THE BLOG

White Puffs of Smoke? The Falkland Islands Referendum

19/03/2013 19:19 GMT | Updated 19/05/2013 10:12 BST

The celebrations on Arch Green, outside Stanley Cathedral, on Monday 11 March, revealed the strength of emotion and passion that has circulated around this referendum process, ever since it was announced in June 2012. Lusty renditions of 'We are sailing', 'Rule Britannia' and 'God Save the Queen' were accompanied by the waving of flags, improvised disco lighting and excitement of the assembled residents fuelled by a generous allowance of beverages provided by a local company. It was a jolly, and distinctly British, affair. But the night was as understated as it was patriotic. There was not the display of fireworks or son et lumiere show that one might expect to see and hear following votes or referenda in other world cities. Talking to Islanders on Arch Green, it was made very clear that the Monday-night announcement and celebrations would be cut short. As one local man said: "Great night. We've shown the world what we believe. But I've got work in the morning".

The referendum count was held in Stanley's Town Hall and was overseen by a team of international observers drawn from across North and South America and New Zealand. The mission's remit was to monitor every aspect of the referendum itself including the final counting was free, fair and transparent. Many of the ballot boxes had been either flown and/or driven in Land Rovers around the tiny communities of East and West Falkland including the outlying islands. Other votes were cast via proxies or postal voting. This was an extraordinary logistical exercise given that only 1518 votes were cast, and that there are only 1649 registered voters across the archipelago.

After two days of voting, local officials opened the labelled and much-travelled ballot boxes. For the next two and a half hours, every vote was carefully sorted, counted and cross-checked in a manner so deliberate and cautious that one of the accredited observers noted that in the equivalent time, in their home country, up to 40,000 might reasonably have been recorded. The same might also have been expected in a UK General Election, for example. What made this process so unusual was, of course, the scrutiny of the international media who had their cameras pointed expectedly at the electoral staff. During the final 30 minutes of counting their was an increasingly expectant atmosphere that build up in the town hall. Any movement form the chief returning officer prompted feverish speculation amongst the gathered media and local residents.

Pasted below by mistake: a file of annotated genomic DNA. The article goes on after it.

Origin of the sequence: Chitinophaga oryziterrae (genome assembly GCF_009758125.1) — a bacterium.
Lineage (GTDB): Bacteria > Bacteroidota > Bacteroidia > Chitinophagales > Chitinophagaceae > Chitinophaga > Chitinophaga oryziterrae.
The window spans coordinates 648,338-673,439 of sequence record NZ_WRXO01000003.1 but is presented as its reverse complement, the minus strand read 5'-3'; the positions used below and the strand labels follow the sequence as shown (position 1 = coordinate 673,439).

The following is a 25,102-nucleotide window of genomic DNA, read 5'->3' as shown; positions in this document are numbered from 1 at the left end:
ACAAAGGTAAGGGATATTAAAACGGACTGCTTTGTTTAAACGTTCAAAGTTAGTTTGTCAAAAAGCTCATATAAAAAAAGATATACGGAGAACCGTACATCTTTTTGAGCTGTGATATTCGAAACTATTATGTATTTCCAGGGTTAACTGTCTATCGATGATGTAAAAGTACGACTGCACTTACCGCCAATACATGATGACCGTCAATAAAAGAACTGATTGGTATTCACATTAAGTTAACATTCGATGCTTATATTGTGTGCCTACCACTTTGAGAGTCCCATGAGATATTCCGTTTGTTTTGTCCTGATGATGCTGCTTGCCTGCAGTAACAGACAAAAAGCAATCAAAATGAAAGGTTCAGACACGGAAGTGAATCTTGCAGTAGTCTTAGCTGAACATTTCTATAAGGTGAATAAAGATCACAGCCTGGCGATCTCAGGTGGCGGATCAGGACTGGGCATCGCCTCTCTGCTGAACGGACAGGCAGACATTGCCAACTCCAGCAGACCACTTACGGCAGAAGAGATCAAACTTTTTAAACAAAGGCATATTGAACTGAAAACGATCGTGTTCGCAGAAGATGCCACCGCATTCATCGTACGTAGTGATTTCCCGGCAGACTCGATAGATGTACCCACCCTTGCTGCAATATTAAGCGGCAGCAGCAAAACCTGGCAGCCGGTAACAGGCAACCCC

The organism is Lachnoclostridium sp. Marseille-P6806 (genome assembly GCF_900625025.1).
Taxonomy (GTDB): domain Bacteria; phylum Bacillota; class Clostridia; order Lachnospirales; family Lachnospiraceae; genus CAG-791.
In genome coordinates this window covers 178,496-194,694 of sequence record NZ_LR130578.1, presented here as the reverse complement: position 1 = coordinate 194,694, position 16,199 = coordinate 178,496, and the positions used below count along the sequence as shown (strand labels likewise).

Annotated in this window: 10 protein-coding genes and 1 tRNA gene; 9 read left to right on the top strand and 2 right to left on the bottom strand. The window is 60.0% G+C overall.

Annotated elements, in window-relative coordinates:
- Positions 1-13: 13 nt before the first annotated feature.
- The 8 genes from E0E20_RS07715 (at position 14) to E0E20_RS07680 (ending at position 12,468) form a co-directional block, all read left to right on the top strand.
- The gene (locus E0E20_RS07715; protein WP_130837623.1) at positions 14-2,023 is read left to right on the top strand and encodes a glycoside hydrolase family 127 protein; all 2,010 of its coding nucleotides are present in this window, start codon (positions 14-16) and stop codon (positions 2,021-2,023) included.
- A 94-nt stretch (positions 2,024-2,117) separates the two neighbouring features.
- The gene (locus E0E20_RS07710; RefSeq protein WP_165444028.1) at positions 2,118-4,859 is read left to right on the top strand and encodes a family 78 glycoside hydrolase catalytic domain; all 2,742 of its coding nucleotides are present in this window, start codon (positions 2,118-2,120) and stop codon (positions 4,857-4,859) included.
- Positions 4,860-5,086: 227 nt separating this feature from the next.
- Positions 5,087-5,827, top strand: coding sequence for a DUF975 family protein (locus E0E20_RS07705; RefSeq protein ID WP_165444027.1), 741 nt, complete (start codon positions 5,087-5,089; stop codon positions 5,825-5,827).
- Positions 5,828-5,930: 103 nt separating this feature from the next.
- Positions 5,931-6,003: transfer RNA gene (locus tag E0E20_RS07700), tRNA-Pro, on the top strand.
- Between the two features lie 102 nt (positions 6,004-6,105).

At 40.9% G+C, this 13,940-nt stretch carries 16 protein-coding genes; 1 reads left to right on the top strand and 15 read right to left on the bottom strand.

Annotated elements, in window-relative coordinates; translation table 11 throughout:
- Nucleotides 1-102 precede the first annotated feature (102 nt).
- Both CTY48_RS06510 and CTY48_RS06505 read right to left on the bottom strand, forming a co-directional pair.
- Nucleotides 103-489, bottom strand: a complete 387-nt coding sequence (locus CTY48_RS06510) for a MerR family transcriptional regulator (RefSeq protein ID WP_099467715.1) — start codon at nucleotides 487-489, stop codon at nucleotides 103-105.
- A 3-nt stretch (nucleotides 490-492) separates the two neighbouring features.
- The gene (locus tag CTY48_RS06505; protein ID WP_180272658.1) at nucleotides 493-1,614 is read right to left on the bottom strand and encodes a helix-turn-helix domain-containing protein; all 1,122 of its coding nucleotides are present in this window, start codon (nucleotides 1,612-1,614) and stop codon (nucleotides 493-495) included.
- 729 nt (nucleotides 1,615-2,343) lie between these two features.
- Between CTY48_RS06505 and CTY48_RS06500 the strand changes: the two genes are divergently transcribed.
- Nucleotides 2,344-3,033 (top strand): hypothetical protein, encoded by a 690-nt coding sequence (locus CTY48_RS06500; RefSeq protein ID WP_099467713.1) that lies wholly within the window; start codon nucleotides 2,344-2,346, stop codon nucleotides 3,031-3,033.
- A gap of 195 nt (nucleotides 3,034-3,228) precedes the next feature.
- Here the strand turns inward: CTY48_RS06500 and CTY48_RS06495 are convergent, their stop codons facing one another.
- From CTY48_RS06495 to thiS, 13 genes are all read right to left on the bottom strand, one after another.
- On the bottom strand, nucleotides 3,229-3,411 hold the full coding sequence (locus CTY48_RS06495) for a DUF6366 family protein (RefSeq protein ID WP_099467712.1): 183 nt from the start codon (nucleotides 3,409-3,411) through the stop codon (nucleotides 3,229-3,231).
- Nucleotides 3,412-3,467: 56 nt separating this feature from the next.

While the result had long been predicted, there had been a growing concern in the Islands about the possibility of both low voter turnout and a pro-Independence vote. Both fears turned out to be unfounded. Turnout was 92%, and the 'YES' vote was an extraordinary 99.8%. Only 3 'NO' votes were recorded. The cheering of the crowds inside the town hall, and later on Arch Green, were indicative of the Islanders approval of the news. Perhaps more telling were the polite laughs that greeted the announcement of the three 'NO' votes. This was a referendum not simply about demonstrating Islanders continuing commitment to remaining a UK overseas territory, but also about demonstrating that the referendum itself was conducted to the highest international standards. The head and the deputy head of the international mission were content to confirm that the referendum had, in their judgement, truly and honestly reflected the beliefs and spirit of the Falkland Islanders.

The legacy of the referendum will be much more difficult to predict than the voting itself. For the Falkland Islanders, they have both reaffirmed the status quo but also prepared the ground for possible future referenda, which might one day include independence as an option. For Argentina, a referendum that was condemned as 'illegal' has not changed their position on the Falkland Islands and might well lead to a reassertion of their claim in venues such as the United Nations. For Britain, as prime minister Cameron noted, the commitment to respect the wishes of the Falkland Islanders appears rock solid. This will inevitably require vigilance and a willingness to cultivate Latin American neighbours.

All sides will continue to press their agendas and the referendum itself and its legacy will get played in a variety of venues - both offline and online- including popular social media sites. In the hours following the celebrations on Arch Green, Islanders posted photos, videos, and comments on Twitter and Facebook provoking angry online reactions from Argentina. The referendum, while decisive, is not going to resolve the contested geopolitics of the South Atlantic. And neither will a papal intervention.